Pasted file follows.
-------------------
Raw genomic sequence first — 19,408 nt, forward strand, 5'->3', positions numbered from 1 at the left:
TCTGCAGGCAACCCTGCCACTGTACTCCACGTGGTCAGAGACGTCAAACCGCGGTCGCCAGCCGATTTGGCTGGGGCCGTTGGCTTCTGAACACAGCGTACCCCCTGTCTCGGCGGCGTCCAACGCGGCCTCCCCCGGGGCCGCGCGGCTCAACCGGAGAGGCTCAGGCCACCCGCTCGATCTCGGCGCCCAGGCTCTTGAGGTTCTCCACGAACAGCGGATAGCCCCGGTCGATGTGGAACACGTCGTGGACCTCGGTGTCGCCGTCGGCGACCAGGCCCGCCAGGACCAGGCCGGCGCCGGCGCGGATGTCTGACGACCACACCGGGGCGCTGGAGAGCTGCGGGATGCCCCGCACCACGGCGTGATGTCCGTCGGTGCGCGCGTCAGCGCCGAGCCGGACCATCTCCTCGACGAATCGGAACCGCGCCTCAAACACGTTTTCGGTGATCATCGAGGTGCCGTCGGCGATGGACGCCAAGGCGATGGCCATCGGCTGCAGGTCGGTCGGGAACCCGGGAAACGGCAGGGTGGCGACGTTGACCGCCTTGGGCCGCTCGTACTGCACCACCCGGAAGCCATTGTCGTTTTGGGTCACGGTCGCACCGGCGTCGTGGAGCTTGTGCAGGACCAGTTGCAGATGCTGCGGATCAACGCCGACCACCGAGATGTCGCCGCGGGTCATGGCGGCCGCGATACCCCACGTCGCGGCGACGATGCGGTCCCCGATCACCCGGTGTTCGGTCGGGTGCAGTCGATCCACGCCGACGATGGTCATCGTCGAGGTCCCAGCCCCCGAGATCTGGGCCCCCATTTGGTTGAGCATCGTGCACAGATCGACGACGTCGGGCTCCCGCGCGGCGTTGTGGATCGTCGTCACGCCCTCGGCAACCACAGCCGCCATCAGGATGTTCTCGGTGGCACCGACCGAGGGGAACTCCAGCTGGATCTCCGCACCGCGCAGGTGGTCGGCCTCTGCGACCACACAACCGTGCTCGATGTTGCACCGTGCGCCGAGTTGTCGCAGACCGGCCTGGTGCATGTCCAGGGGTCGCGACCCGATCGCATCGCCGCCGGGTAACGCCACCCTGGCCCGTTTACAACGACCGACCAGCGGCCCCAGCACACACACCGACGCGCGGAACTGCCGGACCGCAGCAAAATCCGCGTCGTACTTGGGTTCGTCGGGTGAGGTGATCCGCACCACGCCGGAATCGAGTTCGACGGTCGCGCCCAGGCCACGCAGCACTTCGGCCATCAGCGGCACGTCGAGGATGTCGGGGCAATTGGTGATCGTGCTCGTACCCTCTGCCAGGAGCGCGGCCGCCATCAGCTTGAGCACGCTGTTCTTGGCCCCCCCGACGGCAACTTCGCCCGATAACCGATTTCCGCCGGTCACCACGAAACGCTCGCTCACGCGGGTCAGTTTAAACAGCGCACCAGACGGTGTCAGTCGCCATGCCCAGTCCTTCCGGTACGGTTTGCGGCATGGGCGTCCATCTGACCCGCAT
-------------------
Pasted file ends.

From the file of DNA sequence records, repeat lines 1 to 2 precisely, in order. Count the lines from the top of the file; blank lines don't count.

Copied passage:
Raw genomic sequence first — 19,408 nt, forward strand, 5'->3', positions numbered from 1 at the left:
TCTGCAGGCAACCCTGCCACTGTACTCCACGTGGTCAGAGACGTCAAACCGCGGTCGCCAGCCGATTTGGCTGGGGCCGTTGGCTTCTGAACACAGCGTACCCCCTGTCTCGGCGGCGTCCAACGCGGCCTCCCCCGGGGCCGCGCGGCTCAACCGGAGAGGCTCAGGCCACCCGCTCGATCTCGGCGCCCAGGCTCTTGAGGTTCTCCACGAACAGCGGATAGCCCCGGTCGATGTGGAACACGTCGTGGACCTCGGTGTCGCCGTCGGCGACCAGGCCCGCCAGGACCAGGCCGGCGCCGGCGCGGATGTCTGACGACCACACCGGGGCGCTGGAGAGCTGCGGGATGCCCCGCACCACGGCGTGATGTCCGTCGGTGCGCGCGTCAGCGCCGAGCCGGACCATCTCCTCGACGAATCGGAACCGCGCCTCAAACACGTTTTCGGTGATCATCGAGGTGCCGTCGGCGATGGACGCCAAGGCGATGGCCATCGGCTGCAGGTCGGTCGGGAACCCGGGAAACGGCAGGGTGGCGACGTTGACCGCCTTGGGCCGCTCGTACTGCACCACCCGGAAGCCATTGTCGTTTTGGGTCACGGTCGCACCGGCGTCGTGGAGCTTGTGCAGGACCAGTTGCAGATGCTGCGGATCAACGCCGACCACCGAGATGTCGCCGCGGGTCATGGCGGCCGCGATACCCCACGTCGCGGCGACGATGCGGTCCCCGATCACCCGGTGTTCGGTCGGGTGCAGTCGATCCACGCCGACGATGGTCATCGTCGAGGTCCCAGCCCCCGAGATCTGGGCCCCCATTTGGTTGAGCATCGTGCACAGATCGACGACGTCGGGCTCCCGCGCGGCGTTGTGGATCGTCGTCACGCCCTCGGCAACCACAGCCGCCATCAGGATGTTCTCGGTGGCACCGACCGAGGGGAACTCCAGCTGGATCTCCGCACCGCGCAGGTGGTCGGCCTCTGCGACCACACAACCGTGCTCGATGTTGCACCGTGCGCCGAGTTGTCGCAGACCGGCCTGGTGCATGTCCAGGGGTCGCGACCCGATCGCATCGCCGCCGGGTAACGCCACCCTGGCCCGTTTACAACGACCGACCAGCGGCCCCAGCACACACACCGACGCGCGGAACTGCCGGACCGCAGCAAAATCCGCGTCGTACTTGGGTTCGTCGGGTGAGGTGATCCGCACCACGCCGGAATCGAGTTCGACGGTCGCGCCCAGGCCACGCAGCACTTCGGCCATCAGCGGCACGTCGAGGATGTCGGGGCAATTGGTGATCGTGCTCGTACCCTCTGCCAGGAGCGCGGCCGCCATCAGCTTGAGCACGCTGTTCTTGGCCCCCCCGACGGCAACTTCGCCCGATAACCGATTTCCGCCGGTCACCACGAAACGCTCGCTCACGCGGGTCAGTTTAAACAGCGCACCAGACGGTGTCAGTCGCCATGCCCAGTCCTTCCGGTACGGTTTGCGGCATGGGCGTCCATCTGACCCGCAT